2010 IIi

Submissions Meet the Editor-in-Chief January 2018 March 2019 May/June 2021 Meet the Associate Editor July 2021 November 2019 January/February 2019 Book Review - Lyn Lifshin's "Ballroom" March 2020 September 2021 May 2020 Book Review: Amy Holman's Wrens Fly Through This Opened Window July/August 2018 Book Review: Kit Kennedy Reviews Heller Levinson September 2012 Book Review - Patricia Carragon Reviews Leigh Harrison November 2012 January 2020 March/April 2022 Book Review - Dean Kostos "Rivering" May 2013 Book Review: Hochman Reviews Ormerod Summer Issue 2013 September 2020 November/December 2018 McMaster Reviews Szporluk July/August 2014 November 2014 Book Review: Wright Reviews Gardner Stern Reviews Katrinka Moore May 2015 Hochman Reviews Ross July 2020 Tocco Reviews Simone September 2015 Simone Reviews Cefola May 2016 Bledsoe Reviews Wallace November 2016 January 2017 May 2017 Wehrman Reviews Dhar July 2017 September 2023 March 2024 May 2019 July 2019 September 2019 November 2023 March 2021 November 2021 WINTER 2022 Hochman Reviews Metras May 2022 November/December 2022 January/February 2023 March/April 2023 May 2023 July 2023


Editor's Note:  A big fat thank you to the poets who responded to the clarion call for submissions (ok, it was really a Facebook call but "clarion" sounds so much more poetic!)  Our aim is to showcase a diverse mix of talented poets, and to create a supportive atmosphere within which to share our craft and our humanity.


First Literary Review

2010  IIi










Love Is Like Oxygen

I love the smell of carcinogens in the morning!

                                                          -Michael Ceraolo

Michael Ceraolo is a 52-year old firefighter/paramedic/poet who has had one full-length book (Euclid Creek, from Deep Cleveland Press) and a few shorter-length books (Cleveland Haiku, from Green Panda Press and More Euclid Creek and Cleveland Scores Early, from Kendra-Steiner Editions) published.  He is looking forward to retirement next year so that he can write even more.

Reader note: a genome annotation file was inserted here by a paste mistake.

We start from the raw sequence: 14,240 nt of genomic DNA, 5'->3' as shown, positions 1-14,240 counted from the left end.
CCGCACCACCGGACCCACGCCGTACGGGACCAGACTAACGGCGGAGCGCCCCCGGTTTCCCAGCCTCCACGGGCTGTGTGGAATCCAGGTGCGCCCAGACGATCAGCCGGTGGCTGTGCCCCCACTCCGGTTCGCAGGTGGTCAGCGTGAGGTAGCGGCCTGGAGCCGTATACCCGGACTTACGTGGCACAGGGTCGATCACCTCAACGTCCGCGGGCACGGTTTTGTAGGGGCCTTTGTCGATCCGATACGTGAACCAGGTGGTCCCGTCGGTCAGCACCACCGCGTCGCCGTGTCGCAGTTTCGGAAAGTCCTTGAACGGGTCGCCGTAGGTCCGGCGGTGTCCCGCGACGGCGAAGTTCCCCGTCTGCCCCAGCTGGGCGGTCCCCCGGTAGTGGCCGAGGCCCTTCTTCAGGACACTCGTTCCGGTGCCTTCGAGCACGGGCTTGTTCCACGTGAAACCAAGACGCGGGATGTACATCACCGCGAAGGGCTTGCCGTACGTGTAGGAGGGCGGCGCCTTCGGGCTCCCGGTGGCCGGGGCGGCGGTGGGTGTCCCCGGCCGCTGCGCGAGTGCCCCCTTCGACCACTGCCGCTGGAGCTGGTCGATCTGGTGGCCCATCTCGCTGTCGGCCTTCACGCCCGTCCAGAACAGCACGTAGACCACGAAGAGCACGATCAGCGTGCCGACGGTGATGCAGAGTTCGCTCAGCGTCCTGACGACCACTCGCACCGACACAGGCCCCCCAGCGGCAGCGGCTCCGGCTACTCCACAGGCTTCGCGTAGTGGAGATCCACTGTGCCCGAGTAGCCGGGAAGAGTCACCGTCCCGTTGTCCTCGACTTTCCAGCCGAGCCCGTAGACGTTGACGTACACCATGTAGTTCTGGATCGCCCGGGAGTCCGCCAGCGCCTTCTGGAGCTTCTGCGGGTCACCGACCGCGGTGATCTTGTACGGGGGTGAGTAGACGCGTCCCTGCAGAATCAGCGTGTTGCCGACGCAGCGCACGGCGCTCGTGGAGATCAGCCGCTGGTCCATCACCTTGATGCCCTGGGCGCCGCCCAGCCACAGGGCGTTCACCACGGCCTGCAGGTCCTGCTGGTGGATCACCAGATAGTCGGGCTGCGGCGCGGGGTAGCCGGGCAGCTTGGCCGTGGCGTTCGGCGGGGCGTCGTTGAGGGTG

in memoriam

the Gulf Coast

draped in black


the flow of greed

dyed in black

BP is not green!


streets flooded

after the levees broke

jazz still cries at night



blood diamond

blood diamond

clarity shows

the stain of death

                                         -Patricia Carragon

Patricia Carragon is a New York City writer and poet. Her publications include Poetz.com, Rogue Scholars, Poets Wear Prada, Best Poem, BigCityLit, CLWN WR, Chantarelle's Notebook, Clockwise Cat, Ditch Poetry, MÖBIUS, The Poetry Magazine, The Toronto Quarterly, Marymark Press, and more. She is the author of Journey to the Center of My Mind (Rogue Scholars Press). She hosts and curates the Brooklyn-based Brownstone Poets and is the editor of the annual anthology. Her new book is Urban Haiku and More (Fierce Grace Press, 2010). For more information, please check out her Web sites at http://brownstonepoets.blogspot.com/ and at http://patriciacarragon8.wordpress.com/.




What does Life mean to you

What does it mean to give it your all

To face it when excited

To face it when in doom

To face it when alone….that is when

you really feel it


What does Vida mean to you.

                                                       -Diane Mofazelli

Diane Mofazelli is a New Yorker @ heart and mind, but resides in the warmth of Florida.  Her background is in the interior design field, and she has a floor covering business with her husband.  The poet reports: "Actually, this is my first time submitting anything I have written. So I hope it is felt by others.  Thank you for listening." 




You reduce me to
Words that never reach my ears.
An image of disjointed limbs
Piercing the flesh the
Finest compliment short of a
                                                -Zev Torres

Zev Torres is the author of Revision (2010), In Celebration of Hope and Change (2009), and Percussion Suite (2008).   Zev is a regular participant on the New York City spoken word circuit and has featured at numerous venues.  He has hosted Make Music New York's Spoken Word Extravaganza in Battery Park each of the past three years.  Zev is currently working on a collection of short fiction.  Some of Zev's work may be seen at http://www.zevtorres.wordpress.com/.





Anyone Can Be a Bard!


English isn't really all that hard,
though for mastery, you must be clever!
Anyone can be a bard!

Proper English was spoken by Jean-Luc Picard,
Remember that Star Trek Next Generation endeavor?
English isn't really all that hard.

A rhyme with lard? How about Swiss chard?